GLOBAL - Investments in emerging market debt will help pension funds balance the damage rising oil prices will have on conventional investments, a leading fund manager claims.
A report by the Organisation for Economic Co-operation and Development points out that oil prices are already at their highest levels since December 2000 and could rise further as a result of the threat of war in Iraq.
The OECD calculates that another US$10 rise in oil prices will cause a 1% drop in global growth rates.
But Ashmore Investment Management head of research Jerome Booth believes emerging market debt will help protect schemes from rising oil prices destabilising the global economy, due to the large number of oil-producing nations in the asset class.
He added that there is a strong “ethical” argument for investing in the asset class as it reduces emerging market dependency on Western banks for finance.
He said the problem with banks and other short–term investors was that they immediately withdraw investment in a crisis, with disastrous consequences for those nations.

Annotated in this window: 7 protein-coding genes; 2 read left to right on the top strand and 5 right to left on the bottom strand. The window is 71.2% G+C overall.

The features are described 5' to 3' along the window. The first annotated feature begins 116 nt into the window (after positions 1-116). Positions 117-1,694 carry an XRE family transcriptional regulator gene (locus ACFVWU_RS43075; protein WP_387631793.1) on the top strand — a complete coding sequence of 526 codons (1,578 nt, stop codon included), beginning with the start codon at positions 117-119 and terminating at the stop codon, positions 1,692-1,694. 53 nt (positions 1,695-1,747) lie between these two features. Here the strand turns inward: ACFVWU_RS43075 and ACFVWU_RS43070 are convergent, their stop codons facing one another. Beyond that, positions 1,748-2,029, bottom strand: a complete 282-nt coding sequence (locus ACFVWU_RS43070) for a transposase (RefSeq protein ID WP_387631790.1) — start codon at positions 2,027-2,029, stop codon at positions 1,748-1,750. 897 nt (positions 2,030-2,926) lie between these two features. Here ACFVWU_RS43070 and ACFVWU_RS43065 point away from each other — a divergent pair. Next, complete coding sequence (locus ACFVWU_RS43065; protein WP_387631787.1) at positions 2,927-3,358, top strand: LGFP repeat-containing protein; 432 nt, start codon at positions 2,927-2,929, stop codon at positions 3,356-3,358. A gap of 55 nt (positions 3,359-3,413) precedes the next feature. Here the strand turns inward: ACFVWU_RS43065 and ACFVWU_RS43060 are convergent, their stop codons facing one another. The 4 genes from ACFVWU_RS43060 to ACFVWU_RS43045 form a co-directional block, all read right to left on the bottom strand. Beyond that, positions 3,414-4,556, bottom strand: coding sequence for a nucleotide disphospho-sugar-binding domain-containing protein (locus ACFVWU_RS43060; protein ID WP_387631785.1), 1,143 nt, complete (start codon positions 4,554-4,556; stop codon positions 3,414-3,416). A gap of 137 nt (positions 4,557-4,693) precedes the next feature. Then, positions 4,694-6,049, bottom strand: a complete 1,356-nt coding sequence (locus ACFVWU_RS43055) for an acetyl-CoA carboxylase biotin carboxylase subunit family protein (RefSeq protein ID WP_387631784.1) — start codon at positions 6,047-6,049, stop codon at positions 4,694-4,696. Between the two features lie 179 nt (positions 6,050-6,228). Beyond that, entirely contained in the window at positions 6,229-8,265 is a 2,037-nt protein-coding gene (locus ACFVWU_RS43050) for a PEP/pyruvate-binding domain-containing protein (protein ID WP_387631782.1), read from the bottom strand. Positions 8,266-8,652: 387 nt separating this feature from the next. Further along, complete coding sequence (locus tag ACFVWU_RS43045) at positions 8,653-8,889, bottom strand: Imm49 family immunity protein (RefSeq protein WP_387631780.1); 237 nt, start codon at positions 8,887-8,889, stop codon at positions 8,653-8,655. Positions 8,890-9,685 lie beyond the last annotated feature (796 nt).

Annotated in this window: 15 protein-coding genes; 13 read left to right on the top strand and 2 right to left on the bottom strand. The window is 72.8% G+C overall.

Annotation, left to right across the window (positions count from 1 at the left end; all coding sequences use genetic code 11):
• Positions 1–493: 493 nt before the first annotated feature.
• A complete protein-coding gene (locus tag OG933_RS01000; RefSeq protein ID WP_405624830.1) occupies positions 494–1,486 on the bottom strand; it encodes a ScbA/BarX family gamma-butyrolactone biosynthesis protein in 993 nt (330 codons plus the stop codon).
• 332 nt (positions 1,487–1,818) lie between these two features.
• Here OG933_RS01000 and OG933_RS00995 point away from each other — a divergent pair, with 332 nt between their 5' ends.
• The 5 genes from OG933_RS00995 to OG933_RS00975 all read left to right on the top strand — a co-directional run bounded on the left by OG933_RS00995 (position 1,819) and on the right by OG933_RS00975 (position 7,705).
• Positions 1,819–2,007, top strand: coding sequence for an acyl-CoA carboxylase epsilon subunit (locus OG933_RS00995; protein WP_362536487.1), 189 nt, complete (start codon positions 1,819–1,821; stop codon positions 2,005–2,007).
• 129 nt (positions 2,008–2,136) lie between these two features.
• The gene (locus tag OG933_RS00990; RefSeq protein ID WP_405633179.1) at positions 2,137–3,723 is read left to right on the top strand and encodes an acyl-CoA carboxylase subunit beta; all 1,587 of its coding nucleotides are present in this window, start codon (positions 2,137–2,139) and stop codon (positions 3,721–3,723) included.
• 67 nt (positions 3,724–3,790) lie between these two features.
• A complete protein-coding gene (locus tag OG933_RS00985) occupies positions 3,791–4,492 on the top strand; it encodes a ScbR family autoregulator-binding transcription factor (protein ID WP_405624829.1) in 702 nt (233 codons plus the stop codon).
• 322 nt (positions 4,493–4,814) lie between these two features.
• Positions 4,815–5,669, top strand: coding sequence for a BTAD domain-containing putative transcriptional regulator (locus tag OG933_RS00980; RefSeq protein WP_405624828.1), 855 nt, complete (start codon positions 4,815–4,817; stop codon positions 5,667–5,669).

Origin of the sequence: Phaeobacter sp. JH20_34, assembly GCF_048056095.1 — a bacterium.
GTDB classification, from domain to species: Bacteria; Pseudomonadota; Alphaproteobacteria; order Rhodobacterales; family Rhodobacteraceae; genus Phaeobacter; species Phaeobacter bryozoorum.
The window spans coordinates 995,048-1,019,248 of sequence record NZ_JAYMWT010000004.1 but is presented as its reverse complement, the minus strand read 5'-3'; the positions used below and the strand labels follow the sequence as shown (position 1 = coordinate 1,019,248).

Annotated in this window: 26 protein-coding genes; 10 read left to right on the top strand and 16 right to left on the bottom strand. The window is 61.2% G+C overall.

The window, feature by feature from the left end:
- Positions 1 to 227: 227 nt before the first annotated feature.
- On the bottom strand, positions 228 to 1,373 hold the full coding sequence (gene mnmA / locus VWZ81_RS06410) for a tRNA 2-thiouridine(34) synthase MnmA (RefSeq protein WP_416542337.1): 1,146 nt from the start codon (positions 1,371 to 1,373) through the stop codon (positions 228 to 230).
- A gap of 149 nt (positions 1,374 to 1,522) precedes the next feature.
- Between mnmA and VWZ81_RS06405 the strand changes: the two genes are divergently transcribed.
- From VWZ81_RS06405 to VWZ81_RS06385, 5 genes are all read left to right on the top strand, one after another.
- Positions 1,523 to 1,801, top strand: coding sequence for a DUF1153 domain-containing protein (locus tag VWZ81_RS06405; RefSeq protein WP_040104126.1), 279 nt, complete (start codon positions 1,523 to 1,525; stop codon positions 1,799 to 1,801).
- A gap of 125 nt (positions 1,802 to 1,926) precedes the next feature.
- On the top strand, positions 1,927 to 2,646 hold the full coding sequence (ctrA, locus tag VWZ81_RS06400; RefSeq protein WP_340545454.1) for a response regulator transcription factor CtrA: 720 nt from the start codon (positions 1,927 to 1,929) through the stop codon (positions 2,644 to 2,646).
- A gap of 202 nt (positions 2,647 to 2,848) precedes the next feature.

“When crisis hits a developing country, banks flee. This negatively impacts the capital flows of the country, and thus worsens the crisis.
“But while the secondary market price for bonds may fall, there is no direct balance of payments impact for the country.”
The asset class is also promoted by fund managers for its high returns and its low correlation with developed fixed income markets.
Bloomberg figures showed that the sector has returned 24.9% over the past decade, compared to 10.2% and 9.1% achieved by the S&P 500 and global bonds respectively.
But schemes have been wary of investing in emerging market debut because of well publicised country defaults such as Argentina.
Invesco Asset Management head of emerging market debt John Cleary said: “The headline news increases the perception of risk, but the returns overcompensate for actual risks.
“Emerging countries have to borrow to develop, and you are overcompensated to own this asset class.”
Enhanced powers for The Pensions Regulator (TPR) to prosecute and fine company directors who "wilfully or recklessly" put their defined benefit (DB) pension scheme at risk will be hard to enforce, commentators say.
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Existing master trusts will be forced to pay £41,000 when applying for authorisation under the upcoming regime, the government has confirmed.
UPDATE 2 - DWP publishes DB white paper: Stronger powers for TPR, DB chair statements to be introduced
The Pensions Regulator (TPR) will be given the power to fine company bosses who deliberately puts their defined benefit (DB) schemes at risk, the government has confirmed.